Government of Canada invests $710,000 in coastal research initiatives in the Port of Saint John, New Brunswick

News release

March 7, 2019

 St. Andrews, New Brunswick - Canada’s marine ecosystems are vital to the livelihoods, well-being and cultural heritage of countless Indigenous and coastal communities. They are home to abundant fisheries, attract tourism and recreation, and allow the import and export of goods through responsible shipping.

Conserving and protecting these areas for future generations while encouraging economic growth requires wide-ranging scientific baseline data. This data is vital for scientists to detect changes in our environment and any impacts on marine ecosystems over time caused by shipping and other human activities.

To support these objectives, Member of Parliament for New Brunswick Southwest, Karen Ludwig, on behalf of the Minister of Fisheries, Oceans and the Canadian Coast Guard, the Honourable Jonathan Wilkinson, announced today in Saint John, New Brunswick, that the Government of Canada is investing $710,000 in four marine environmental data collection projects in the Port of Saint John through the Coastal Environmental Baseline Program, which is part of Canada’s Oceans Protection Plan.

These projects, which fall under the $50.8 million Coastal Environmental Baseline Program, will support the advancement of coastal data collection projects and involve close collaboration between Fisheries and Oceans Canada scientists, Indigenous and coastal communities, and other local partners. Participating groups will gather comprehensive data that will help detect changes in our marine environment over time.

The three organizations receiving funding announced today include Eastern Charlotte Waterways Inc., Fundy North Fishermen’s Association and Huntsman Marine Science Centre.

Their projects will focus on obtaining environmental baseline data on: fish and zooplankton communities; underwater noise and its impacts on marine mammals; the presence of microplastics and other environmental contaminants resulting from human activities; fish harvesters’ knowledge of surface currents as a source of oceanographic data; and other important ecosystem parameters in the Port of Saint John.

These collaborative efforts will enable researchers to track baseline ecosystem status, detect changes over time in the marine environment and gain insights needed to protect sensitive aquatic species and habitats. The information generated may also inform a new assessment framework to help understand the cumulative impacts of marine shipping and to better safeguard Canadian waters.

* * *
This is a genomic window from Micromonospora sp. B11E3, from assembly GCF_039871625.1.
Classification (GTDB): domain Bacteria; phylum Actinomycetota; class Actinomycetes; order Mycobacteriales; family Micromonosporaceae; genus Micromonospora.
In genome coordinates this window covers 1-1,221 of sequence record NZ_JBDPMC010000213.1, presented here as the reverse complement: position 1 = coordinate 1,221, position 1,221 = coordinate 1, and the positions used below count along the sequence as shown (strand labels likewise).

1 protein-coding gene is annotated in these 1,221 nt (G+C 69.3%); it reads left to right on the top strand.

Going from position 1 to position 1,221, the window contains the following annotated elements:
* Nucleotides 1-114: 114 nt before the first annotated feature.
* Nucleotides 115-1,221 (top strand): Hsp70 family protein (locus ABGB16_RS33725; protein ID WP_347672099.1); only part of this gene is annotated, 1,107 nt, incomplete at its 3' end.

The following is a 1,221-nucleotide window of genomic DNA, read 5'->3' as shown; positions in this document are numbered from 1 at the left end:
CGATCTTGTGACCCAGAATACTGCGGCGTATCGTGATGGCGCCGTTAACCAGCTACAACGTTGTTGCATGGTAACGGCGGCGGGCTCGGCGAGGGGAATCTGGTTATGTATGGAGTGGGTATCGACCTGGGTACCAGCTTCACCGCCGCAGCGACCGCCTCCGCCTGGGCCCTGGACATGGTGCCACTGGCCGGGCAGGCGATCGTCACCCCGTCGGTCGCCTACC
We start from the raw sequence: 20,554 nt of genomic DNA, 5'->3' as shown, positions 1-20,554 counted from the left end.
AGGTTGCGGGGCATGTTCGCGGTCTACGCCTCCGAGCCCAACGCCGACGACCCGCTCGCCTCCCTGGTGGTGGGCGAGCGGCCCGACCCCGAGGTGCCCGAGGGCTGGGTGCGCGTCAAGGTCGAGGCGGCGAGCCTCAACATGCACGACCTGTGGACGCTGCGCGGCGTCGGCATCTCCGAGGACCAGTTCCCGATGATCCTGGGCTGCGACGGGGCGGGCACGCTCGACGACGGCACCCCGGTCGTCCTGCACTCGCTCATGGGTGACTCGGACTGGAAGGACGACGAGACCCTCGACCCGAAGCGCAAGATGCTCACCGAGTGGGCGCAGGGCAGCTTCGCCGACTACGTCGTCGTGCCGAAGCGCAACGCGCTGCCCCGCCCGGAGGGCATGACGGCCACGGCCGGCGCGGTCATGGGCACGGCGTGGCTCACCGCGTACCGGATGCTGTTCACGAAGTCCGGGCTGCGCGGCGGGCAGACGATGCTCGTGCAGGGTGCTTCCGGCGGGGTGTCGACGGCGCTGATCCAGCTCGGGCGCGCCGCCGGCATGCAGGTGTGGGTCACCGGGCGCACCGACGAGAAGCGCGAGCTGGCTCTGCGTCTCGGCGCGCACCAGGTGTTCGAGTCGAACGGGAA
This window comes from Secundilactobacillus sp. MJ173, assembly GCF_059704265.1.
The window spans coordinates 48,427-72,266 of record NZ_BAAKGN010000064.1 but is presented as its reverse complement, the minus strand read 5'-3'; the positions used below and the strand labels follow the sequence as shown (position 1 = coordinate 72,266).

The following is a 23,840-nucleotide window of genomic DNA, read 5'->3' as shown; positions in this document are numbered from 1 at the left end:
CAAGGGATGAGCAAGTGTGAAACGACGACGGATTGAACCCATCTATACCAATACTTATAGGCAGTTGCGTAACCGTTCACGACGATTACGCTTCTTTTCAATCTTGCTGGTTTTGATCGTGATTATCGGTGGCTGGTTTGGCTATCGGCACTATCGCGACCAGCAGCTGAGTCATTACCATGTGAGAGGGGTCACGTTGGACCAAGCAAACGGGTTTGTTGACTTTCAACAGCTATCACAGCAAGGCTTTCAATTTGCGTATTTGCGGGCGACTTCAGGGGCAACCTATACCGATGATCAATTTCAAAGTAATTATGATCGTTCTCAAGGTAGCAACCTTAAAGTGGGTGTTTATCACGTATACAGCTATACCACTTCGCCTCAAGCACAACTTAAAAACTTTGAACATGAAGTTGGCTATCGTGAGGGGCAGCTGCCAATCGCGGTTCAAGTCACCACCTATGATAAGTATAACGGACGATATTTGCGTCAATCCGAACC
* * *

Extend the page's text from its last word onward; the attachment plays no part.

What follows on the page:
Additional multimedia

Coastal Environmental Baseline announcement on March 7, 2019.
L-R Donald Killorn, Eastern Charlotte Waterways Inc., Member of Parliament for New Brunswick Southwest, Karen Ludwig, Claire Goodwin (Huntsman Marine Science Centre), Lillian Mitchell (Fundy North Fishermen’s Association) and Rachel Long, DFO, at the Coastal Environmental Baseline announcement on March 7, 2019.


“Close partnerships with Indigenous and coastal communities are vital to the success of the Coastal Environmental Baseline Program. These communities have been safeguarding Canadian waters since time immemorial. They have precious insights and expertise to share about Canada’s coastal species and spaces.”

The Honourable Jonathan Wilkinson, Minister of Fisheries, Oceans and the Canadian Coast Guard

“These Coastal Environmental Baseline initiatives reflect a deep understanding that a strong economy and a healthy environment go hand-in-hand. The resulting data will reinforce science-based policymaking and continue to guide economic growth while conserving Canada’s marine ecosystems into the future.”

Karen Ludwig, Member of Parliament for New Brunswick Southwest

Quick facts

  • In September 2017, the Government of Canada announced the $50.8 million Coastal Environmental Baseline Program to collect wide-ranging scientific baseline data in six marine ecosystems with high vessel traffic and coastline development: the Port of Vancouver, BC; the Port of Prince Rupert, BC; the Lower St. Lawrence Estuary, QC; the Port of Saint John, NB; Placentia Bay, NL; and Iqaluit, NU.

  • This baseline data will be critically important to our understanding of marine ecosystems and essential to our ability to protect marine species and habitats into the future. The data will also be used to inform decisions that could impact on sensitive marine environments.

  • The Coastal Environmental Baseline Program is one of many actions the Government of Canada is taking to safeguard our coasts and waterways under the $1.5 billion Oceans Protection Plan. This national plan will establish a world-leading marine safety system that provides economic opportunities for Canadians today, while ensuring our coastlines are healthier, safer and better protected for future generations.

Related products

Associated links


Jocelyn Lubczuk 
Press Secretary 
Office of the Minister of Fisheries, Oceans and the Canadian Coast Guard

Media Relations
Fisheries and Oceans Canada

Stay Connected

Page details

Date modified: